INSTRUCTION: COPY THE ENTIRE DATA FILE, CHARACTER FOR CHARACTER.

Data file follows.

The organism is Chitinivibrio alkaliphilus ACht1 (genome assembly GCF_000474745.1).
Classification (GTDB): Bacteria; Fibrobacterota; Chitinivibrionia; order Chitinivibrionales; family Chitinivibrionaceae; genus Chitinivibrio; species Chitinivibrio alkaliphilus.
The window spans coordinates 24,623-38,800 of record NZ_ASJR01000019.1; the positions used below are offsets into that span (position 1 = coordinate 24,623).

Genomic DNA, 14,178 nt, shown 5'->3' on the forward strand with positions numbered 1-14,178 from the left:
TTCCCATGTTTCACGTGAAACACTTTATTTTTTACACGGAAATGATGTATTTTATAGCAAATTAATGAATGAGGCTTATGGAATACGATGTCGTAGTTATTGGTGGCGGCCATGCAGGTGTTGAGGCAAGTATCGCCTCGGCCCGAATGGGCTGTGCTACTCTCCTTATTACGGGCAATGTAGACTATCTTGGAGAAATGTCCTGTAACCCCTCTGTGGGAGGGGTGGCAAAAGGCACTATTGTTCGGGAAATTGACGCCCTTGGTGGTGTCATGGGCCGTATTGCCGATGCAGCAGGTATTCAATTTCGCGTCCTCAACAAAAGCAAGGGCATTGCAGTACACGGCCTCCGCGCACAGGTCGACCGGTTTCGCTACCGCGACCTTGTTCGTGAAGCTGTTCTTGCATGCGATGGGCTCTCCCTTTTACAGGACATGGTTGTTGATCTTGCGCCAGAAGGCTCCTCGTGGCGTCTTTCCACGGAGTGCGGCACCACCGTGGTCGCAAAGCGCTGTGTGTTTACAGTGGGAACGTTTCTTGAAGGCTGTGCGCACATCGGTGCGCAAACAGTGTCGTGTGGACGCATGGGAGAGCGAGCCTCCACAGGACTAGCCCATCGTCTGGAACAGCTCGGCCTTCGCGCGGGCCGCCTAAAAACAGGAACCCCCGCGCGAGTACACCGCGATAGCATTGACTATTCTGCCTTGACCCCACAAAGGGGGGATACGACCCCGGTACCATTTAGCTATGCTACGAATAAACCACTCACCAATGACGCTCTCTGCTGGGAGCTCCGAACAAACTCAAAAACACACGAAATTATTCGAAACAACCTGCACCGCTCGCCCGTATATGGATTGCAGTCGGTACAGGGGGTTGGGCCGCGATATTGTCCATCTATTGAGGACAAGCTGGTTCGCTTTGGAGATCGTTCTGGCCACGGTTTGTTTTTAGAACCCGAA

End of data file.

The organism is Chitinivibrio alkaliphilus ACht1 (genome assembly GCF_000474745.1).
Classification (GTDB): Bacteria; Fibrobacterota; Chitinivibrionia; order Chitinivibrionales; family Chitinivibrionaceae; genus Chitinivibrio; species Chitinivibrio alkaliphilus.
The window spans coordinates 24,623-38,800 of record NZ_ASJR01000019.1; the positions used below are offsets into that span (position 1 = coordinate 24,623).

Genomic DNA, 14,178 nt, shown 5'->3' on the forward strand with positions numbered 1-14,178 from the left:
TTCCCATGTTTCACGTGAAACACTTTATTTTTTACACGGAAATGATGTATTTTATAGCAAATTAATGAATGAGGCTTATGGAATACGATGTCGTAGTTATTGGTGGCGGCCATGCAGGTGTTGAGGCAAGTATCGCCTCGGCCCGAATGGGCTGTGCTACTCTCCTTATTACGGGCAATGTAGACTATCTTGGAGAAATGTCCTGTAACCCCTCTGTGGGAGGGGTGGCAAAAGGCACTATTGTTCGGGAAATTGACGCCCTTGGTGGTGTCATGGGCCGTATTGCCGATGCAGCAGGTATTCAATTTCGCGTCCTCAACAAAAGCAAGGGCATTGCAGTACACGGCCTCCGCGCACAGGTCGACCGGTTTCGCTACCGCGACCTTGTTCGTGAAGCTGTTCTTGCATGCGATGGGCTCTCCCTTTTACAGGACATGGTTGTTGATCTTGCGCCAGAAGGCTCCTCGTGGCGTCTTTCCACGGAGTGCGGCACCACCGTGGTCGCAAAGCGCTGTGTGTTTACAGTGGGAACGTTTCTTGAAGGCTGTGCGCACATCGGTGCGCAAACAGTGTCGTGTGGACGCATGGGAGAGCGAGCCTCCACAGGACTAGCCCATCGTCTGGAACAGCTCGGCCTTCGCGCGGGCCGCCTAAAAACAGGAACCCCCGCGCGAGTACACCGCGATAGCATTGACTATTCTGCCTTGACCCCACAAAGGGGGGATACGACCCCGGTACCATTTAGCTATGCTACGAATAAACCACTCACCAATGACGCTCTCTGCTGGGAGCTCCGAACAAACTCAAAAACACACGAAATTATTCGAAACAACCTGCACCGCTCGCCCGTATATGGATTGCAGTCGGTACAGGGGGTTGGGCCGCGATATTGTCCATCTATTGAGGACAAGCTGGTTCGCTTTGGAGATCGTTCTGGCCACGGTTTGTTTTTAGAACCCGAA